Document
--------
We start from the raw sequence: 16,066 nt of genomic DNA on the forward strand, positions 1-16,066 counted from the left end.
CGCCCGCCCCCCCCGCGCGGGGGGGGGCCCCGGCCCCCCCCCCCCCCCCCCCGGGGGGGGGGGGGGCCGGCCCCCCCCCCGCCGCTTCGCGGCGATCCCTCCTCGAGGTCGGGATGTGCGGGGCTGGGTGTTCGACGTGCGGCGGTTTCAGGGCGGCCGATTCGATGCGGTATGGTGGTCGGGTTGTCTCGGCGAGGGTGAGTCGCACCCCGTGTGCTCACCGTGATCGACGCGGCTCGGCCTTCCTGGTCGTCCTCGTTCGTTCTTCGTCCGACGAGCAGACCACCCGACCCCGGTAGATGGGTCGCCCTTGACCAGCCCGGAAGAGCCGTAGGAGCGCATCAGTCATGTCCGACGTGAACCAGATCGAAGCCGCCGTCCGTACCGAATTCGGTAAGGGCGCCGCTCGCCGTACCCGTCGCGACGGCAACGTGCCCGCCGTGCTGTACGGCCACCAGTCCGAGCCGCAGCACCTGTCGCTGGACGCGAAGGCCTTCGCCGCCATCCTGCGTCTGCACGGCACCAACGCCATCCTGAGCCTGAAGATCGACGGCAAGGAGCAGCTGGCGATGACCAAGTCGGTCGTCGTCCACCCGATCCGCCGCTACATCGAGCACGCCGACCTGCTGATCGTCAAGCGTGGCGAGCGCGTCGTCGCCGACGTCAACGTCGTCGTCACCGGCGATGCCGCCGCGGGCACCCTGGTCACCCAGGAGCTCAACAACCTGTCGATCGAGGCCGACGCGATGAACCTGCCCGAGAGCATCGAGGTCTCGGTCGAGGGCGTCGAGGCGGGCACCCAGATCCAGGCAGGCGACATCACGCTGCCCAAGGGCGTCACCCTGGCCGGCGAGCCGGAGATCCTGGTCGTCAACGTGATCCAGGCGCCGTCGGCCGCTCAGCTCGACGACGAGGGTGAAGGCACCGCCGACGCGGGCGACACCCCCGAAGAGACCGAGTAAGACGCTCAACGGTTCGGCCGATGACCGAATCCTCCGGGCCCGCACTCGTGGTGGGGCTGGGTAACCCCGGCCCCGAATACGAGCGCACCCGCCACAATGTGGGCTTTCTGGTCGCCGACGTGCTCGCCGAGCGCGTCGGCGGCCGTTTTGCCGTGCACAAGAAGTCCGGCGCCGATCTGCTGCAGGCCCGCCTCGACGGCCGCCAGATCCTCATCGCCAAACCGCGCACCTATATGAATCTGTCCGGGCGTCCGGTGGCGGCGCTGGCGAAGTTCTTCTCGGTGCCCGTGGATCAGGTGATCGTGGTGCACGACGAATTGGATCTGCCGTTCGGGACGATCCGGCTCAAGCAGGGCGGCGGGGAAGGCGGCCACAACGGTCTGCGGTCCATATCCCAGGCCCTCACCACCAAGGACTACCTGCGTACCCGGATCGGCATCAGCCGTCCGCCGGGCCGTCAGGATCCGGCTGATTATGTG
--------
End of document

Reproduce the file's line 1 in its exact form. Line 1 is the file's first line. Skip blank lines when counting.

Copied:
We start from the raw sequence: 16,066 nt of genomic DNA on the forward strand, positions 1-16,066 counted from the left end.